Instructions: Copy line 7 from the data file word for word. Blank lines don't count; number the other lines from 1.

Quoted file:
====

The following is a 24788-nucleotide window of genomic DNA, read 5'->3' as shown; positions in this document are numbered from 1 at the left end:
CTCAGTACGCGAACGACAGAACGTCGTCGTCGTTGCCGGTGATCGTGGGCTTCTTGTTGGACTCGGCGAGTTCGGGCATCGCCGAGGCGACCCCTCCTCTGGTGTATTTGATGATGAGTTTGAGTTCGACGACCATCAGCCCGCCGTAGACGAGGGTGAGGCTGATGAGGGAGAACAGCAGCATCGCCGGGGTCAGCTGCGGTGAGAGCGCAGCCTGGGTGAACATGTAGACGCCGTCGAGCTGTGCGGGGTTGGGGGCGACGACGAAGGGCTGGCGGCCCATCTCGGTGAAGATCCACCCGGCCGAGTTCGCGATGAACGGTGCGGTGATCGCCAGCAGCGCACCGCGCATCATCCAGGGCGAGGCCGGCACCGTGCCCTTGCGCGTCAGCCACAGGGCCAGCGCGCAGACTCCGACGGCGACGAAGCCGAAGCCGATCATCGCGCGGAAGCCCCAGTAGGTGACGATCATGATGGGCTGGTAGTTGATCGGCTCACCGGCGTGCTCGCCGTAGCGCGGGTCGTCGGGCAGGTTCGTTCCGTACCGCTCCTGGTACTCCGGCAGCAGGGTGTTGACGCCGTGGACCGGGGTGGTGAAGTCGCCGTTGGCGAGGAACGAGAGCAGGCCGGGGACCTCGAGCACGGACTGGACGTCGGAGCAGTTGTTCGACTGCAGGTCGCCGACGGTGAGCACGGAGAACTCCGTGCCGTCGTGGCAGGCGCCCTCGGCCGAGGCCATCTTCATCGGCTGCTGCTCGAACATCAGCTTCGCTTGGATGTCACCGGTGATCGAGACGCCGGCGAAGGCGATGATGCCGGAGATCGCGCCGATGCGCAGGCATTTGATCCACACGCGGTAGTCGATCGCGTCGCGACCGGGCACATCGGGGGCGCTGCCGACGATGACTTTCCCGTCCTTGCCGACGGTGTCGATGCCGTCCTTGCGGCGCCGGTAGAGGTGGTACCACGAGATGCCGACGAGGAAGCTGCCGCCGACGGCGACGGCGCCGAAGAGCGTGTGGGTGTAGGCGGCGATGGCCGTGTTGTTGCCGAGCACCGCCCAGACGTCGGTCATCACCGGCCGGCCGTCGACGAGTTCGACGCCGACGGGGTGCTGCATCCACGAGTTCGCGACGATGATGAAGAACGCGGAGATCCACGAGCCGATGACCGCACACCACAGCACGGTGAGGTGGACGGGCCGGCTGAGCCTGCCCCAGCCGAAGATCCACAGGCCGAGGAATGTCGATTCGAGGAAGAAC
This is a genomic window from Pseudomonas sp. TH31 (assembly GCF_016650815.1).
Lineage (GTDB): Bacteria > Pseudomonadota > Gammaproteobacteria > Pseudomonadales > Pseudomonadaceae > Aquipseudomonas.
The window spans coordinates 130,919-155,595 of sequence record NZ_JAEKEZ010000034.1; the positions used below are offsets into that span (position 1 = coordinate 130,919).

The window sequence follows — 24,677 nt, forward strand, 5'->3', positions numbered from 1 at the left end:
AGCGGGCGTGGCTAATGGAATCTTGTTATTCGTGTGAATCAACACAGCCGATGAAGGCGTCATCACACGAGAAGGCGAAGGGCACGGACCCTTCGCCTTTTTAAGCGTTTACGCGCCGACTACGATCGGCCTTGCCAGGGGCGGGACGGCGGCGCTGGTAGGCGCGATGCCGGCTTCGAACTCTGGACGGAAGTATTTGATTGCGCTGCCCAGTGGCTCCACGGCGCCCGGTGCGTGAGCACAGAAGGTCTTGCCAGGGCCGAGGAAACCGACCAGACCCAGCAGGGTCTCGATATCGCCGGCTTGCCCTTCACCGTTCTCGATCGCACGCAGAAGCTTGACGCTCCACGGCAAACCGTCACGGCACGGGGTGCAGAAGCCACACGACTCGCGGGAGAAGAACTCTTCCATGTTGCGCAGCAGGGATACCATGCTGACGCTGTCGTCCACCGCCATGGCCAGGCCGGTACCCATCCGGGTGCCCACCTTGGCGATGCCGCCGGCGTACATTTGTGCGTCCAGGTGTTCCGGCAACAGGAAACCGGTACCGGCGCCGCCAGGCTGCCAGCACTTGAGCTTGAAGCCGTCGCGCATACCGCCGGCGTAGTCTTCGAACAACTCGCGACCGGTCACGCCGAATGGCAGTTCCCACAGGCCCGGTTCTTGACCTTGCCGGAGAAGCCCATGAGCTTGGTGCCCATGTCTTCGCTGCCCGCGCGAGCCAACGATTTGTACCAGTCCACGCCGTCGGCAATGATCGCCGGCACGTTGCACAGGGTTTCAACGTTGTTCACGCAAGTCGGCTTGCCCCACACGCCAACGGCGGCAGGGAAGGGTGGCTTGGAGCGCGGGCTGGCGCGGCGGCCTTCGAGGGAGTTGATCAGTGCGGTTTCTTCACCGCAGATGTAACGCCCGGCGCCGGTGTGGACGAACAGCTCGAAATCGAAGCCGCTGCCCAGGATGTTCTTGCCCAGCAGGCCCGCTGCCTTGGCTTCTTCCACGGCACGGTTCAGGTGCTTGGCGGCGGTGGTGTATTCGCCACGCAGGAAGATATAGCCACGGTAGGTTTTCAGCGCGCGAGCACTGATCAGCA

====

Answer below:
AGCGGGCGTGGCTAATGGAATCTTGTTATTCGTGTGAATCAACACAGCCGATGAAGGCGTCATCACACGAGAAGGCGAAGGGCACGGACCCTTCGCCTTTTTAAGCGTTTACGCGCCGACTACGATCGGCCTTGCCAGGGGCGGGACGGCGGCGCTGGTAGGCGCGATGCCGGCTTCGAACTCTGGACGGAAGTATTTGATTGCGCTGCCCAGTGGCTCCACGGCGCCCGGTGCGTGAGCACAGAAGGTCTTGCCAGGGCCGAGGAAACCGACCAGACCCAGCAGGGTCTCGATATCGCCGGCTTGCCCTTCACCGTTCTCGATCGCACGCAGAAGCTTGACGCTCCACGGCAAACCGTCACGGCACGGGGTGCAGAAGCCACACGACTCGCGGGAGAAGAACTCTTCCATGTTGCGCAGCAGGGATACCATGCTGACGCTGTCGTCCACCGCCATGGCCAGGCCGGTACCCATCCGGGTGCCCACCTTGGCGATGCCGCCGGCGTACATTTGTGCGTCCAGGTGTTCCGGCAACAGGAAACCGGTACCGGCGCCGCCAGGCTGCCAGCACTTGAGCTTGAAGCCGTCGCGCATACCGCCGGCGTAGTCTTCGAACAACTCGCGACCGGTCACGCCGAATGGCAGTTCCCACAGGCCCGGTTCTTGACCTTGCCGGAGAAGCCCATGAGCTTGGTGCCCATGTCTTCGCTGCCCGCGCGAGCCAACGATTTGTACCAGTCCACGCCGTCGGCAATGATCGCCGGCACGTTGCACAGGGTTTCAACGTTGTTCACGCAAGTCGGCTTGCCCCACACGCCAACGGCGGCAGGGAAGGGTGGCTTGGAGCGCGGGCTGGCGCGGCGGCCTTCGAGGGAGTTGATCAGTGCGGTTTCTTCACCGCAGATGTAACGCCCGGCGCCGGTGTGGACGAACAGCTCGAAATCGAAGCCGCTGCCCAGGATGTTCTTGCCCAGCAGGCCCGCTGCCTTGGCTTCTTCCACGGCACGGTTCAGGTGCTTGGCGGCGGTGGTGTATTCGCCACGCAGGAAGATATAGCCACGGTAGGTTTTCAGCGCGCGAGCACTGATCAGCA